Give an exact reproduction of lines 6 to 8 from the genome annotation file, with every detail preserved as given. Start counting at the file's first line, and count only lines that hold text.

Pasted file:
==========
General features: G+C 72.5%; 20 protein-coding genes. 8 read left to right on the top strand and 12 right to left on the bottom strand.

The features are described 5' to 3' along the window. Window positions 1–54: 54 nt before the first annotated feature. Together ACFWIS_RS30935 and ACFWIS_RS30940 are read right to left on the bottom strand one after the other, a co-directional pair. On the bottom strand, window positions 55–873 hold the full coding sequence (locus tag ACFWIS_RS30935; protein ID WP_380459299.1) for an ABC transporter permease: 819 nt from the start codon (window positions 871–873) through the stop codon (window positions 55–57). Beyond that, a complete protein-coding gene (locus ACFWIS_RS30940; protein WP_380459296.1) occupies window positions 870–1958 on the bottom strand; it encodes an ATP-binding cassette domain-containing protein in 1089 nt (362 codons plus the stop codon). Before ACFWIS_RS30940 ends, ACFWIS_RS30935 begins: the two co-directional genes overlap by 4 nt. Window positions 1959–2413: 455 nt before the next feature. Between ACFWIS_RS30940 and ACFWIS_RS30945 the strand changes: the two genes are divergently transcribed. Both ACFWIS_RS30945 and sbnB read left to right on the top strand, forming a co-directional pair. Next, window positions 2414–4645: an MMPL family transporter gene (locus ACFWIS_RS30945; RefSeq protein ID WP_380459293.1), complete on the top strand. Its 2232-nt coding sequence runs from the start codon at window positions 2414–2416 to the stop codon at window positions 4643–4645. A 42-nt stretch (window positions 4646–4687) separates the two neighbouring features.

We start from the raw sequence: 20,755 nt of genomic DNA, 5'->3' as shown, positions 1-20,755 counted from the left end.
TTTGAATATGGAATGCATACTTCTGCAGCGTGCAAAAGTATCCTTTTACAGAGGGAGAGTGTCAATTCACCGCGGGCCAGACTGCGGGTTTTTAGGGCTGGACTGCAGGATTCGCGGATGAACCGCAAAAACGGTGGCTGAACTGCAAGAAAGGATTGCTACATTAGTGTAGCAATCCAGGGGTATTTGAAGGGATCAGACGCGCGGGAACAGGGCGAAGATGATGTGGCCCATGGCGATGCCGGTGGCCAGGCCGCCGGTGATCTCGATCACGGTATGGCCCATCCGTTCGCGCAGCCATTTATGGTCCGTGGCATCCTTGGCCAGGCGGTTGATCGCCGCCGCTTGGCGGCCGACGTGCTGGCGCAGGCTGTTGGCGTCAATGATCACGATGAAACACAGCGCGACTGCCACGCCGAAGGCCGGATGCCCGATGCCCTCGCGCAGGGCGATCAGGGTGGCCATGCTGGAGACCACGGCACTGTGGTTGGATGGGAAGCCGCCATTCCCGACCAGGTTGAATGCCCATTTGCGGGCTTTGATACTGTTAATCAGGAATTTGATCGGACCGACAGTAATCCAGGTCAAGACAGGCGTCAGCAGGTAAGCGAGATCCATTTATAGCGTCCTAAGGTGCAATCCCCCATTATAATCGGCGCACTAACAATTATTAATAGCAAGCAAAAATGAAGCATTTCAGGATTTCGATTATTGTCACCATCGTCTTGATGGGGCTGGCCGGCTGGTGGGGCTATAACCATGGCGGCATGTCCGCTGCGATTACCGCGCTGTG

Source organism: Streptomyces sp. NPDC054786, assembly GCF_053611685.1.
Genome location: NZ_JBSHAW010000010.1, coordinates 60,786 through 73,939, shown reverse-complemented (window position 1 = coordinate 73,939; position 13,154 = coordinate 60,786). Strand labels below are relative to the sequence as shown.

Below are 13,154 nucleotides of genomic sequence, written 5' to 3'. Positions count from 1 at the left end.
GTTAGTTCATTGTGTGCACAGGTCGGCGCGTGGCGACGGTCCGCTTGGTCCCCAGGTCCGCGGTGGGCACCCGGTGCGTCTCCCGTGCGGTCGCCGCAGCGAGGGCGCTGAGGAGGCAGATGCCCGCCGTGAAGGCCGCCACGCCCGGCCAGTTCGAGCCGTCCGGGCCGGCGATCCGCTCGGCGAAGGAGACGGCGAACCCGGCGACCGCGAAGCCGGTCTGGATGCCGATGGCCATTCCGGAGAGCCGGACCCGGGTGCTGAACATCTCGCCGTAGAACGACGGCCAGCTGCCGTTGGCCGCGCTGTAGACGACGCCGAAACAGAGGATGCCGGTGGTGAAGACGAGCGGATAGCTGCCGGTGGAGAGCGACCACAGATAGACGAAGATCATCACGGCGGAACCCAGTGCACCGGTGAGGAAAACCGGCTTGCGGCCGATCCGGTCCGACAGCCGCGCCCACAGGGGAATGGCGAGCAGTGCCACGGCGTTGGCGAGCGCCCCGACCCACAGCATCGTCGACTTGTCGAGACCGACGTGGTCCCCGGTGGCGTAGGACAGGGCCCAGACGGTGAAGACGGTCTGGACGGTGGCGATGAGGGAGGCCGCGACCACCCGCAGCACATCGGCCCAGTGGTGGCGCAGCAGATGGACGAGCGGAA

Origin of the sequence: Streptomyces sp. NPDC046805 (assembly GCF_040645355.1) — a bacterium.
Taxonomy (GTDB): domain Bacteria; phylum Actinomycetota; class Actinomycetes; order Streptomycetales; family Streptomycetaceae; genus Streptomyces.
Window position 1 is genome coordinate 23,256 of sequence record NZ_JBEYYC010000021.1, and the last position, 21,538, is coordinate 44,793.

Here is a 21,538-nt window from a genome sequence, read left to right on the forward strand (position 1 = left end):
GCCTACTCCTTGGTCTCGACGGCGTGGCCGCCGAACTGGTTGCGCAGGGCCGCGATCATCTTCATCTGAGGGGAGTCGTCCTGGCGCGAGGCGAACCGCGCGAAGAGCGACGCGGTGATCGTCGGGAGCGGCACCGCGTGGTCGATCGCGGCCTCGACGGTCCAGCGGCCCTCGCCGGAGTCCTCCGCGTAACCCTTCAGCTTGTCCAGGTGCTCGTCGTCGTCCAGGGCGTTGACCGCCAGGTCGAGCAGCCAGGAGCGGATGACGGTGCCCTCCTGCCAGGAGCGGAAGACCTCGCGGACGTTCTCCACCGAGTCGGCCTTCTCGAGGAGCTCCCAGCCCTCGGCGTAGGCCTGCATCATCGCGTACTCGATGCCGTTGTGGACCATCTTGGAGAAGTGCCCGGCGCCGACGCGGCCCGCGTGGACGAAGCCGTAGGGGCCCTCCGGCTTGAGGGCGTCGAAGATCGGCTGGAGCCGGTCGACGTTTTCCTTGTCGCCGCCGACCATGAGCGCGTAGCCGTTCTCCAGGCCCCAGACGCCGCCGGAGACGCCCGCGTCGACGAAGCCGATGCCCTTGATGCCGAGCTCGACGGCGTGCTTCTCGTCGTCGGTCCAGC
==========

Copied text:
Genome location: NZ_JBSHAW010000010.1, coordinates 60,786 through 73,939, shown reverse-complemented (window position 1 = coordinate 73,939; position 13,154 = coordinate 60,786). Strand labels below are relative to the sequence as shown.

Below are 13,154 nucleotides of genomic sequence, written 5' to 3'. Positions count from 1 at the left end.
GTTAGTTCATTGTGTGCACAGGTCGGCGCGTGGCGACGGTCCGCTTGGTCCCCAGGTCCGCGGTGGGCACCCGGTGCGTCTCCCGTGCGGTCGCCGCAGCGAGGGCGCTGAGGAGGCAGATGCCCGCCGTGAAGGCCGCCACGCCCGGCCAGTTCGAGCCGTCCGGGCCGGCGATCCGCTCGGCGAAGGAGACGGCGAACCCGGCGACCGCGAAGCCGGTCTGGATGCCGATGGCCATTCCGGAGAGCCGGACCCGGGTGCTGAACATCTCGCCGTAGAACGACGGCCAGCTGCCGTTGGCCGCGCTGTAGACGACGCCGAAACAGAGGATGCCGGTGGTGAAGACGAGCGGATAGCTGCCGGTGGAGAGCGACCACAGATAGACGAAGATCATCACGGCGGAACCCAGTGCACCGGTGAGGAAAACCGGCTTGCGGCCGATCCGGTCCGACAGCCGCGCCCACAGGGGAATGGCGAGCAGTGCCACGGCGTTGGCGAGCGCCCCGACCCACAGCATCGTCGACTTGTCGAGACCGACGTGGTCCCCGGTGGCGTAGGACAGGGCCCAGACGGTGAAGACGGTCTGGACGGTGGCGATGAGGGAGGCCGCGACCACCCGCAGCACATCGGCCCAGTGGTGGCGCAGCAGATGGACGAGCGGAA